My Story

Date: Tuesday, 31 March 2015, Location: Glenview, IL USA (a north suburb of Chicago)

My name is Veena Vasista. I’m a Yank who grew up in the Chicago suburbs, went to university in upstate New York and  left the States at age 23 to live in Europe – first Germany and then England, which – more or less – has been where I have lived for the last twenty years. My parents migrated to the US from India in the 60s.

In autumn 2010, I consciously started a journey of walking out and walking on.

Until that point, I had spent around fifteen years in the social policy arena. I worked with campaigning organizations, think tanks, business leaders, the British Government and the United Nations. That autumn, I became particularly dis-spirited after doing a report for a think tank on discrimination in the private sector.  I felt like I was just another player-pawn in a game that I didn’t particularly like.  The rules often didn’t make sense to me and I often felt out of place. I felt caught up in behavior drivers that included scarcity, fear of failure and zero-sum politics (for me to win, someone else has to lose). By autumn 2010, I felt like I was suffocating or drowning.

I walked out of the game.

At the same time, I consciously set an intention to walk out of another game I was in: a battle being played out in mind, body and spirit. I was living a life overly fueled by shame, rage, fear and deep sadness. I desperately wanted out of that game. Walking out wasn’t all that straight forward – the journey began with the intention and then zig-zagged all over the place.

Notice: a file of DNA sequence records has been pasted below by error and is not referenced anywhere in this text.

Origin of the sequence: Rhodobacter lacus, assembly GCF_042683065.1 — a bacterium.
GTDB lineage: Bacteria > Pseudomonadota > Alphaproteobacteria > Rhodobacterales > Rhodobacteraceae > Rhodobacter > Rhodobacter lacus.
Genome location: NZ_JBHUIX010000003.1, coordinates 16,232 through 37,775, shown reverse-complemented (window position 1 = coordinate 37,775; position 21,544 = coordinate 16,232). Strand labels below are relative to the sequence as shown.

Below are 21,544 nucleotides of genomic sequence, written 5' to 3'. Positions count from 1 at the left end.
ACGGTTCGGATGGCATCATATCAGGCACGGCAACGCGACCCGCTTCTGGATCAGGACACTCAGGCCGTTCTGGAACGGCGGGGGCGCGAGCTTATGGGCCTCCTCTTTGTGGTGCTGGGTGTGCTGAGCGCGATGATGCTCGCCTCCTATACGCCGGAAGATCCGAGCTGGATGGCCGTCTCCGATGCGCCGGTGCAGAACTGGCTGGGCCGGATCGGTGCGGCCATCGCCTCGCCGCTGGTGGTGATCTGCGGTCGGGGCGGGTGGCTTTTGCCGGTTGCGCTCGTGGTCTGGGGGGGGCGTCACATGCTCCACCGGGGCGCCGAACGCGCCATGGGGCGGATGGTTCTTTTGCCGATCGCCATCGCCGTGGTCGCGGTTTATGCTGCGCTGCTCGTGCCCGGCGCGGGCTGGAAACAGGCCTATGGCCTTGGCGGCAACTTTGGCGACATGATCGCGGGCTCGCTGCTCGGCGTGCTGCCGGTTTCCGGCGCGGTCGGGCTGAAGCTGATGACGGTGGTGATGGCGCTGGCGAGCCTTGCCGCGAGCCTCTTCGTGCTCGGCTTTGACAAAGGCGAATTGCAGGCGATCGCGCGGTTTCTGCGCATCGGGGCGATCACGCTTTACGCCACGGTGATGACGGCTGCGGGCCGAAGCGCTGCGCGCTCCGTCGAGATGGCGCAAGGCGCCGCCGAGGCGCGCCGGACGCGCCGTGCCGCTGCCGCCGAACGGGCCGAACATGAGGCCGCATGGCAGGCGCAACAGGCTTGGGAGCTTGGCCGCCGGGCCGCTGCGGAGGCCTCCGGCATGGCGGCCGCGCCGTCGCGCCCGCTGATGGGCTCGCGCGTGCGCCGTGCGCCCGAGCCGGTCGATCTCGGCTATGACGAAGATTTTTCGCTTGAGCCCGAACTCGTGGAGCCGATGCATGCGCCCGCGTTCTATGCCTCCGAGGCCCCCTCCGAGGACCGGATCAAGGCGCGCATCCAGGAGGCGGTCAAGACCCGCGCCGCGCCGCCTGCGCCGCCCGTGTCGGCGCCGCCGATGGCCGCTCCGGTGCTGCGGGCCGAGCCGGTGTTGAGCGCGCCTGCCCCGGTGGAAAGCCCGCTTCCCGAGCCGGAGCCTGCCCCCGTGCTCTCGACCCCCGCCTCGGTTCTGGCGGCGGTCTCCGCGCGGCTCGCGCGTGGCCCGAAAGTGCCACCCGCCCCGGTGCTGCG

Where am I now, four and half years later? What have I walked on to?

I’ll be forty five in a few months. I am writing this from my parents’ house – the house where I grew up – in the north suburbs of Chicago. I am here to help out my parents. On November 10, 2014, my 83 year old dad had a massive heart attack and underwent triple bypass open-heart surgery. For the last four years, my mother has been suffering from a condition that’s relentless – one of those illness that is thus far incurable and takes its toll. She experiences non-stop pounding and various noises in her head that shift and change in the course of any given day, from being tolerable to being unbearable. The cause, said the Mayo clinic, is a nerve dying and wreaking havoc in her brain. Yes, this as frustrating and maddening as it sounds.

So, I’m here with them trying to be useful and supportive. I have a sister who lives with her husband about 10 minutes drive away and a brother who lives with his wife in Maryland – a few hours by plane. I still don’t have clarity on what exactly will unfold in terms of my long-term role in caring for our parents.  My siblings and I are grappling with this question of what I call elder care.

Right now, I’m experiencing this as as a balancing act – being loving and caring for my parents at the same time as tuning into what thriving means to me right now in terms of where I live and how I live. Sometimes, truth be told, the two commitments seem to be at odds with one another and I feel quite wobbly.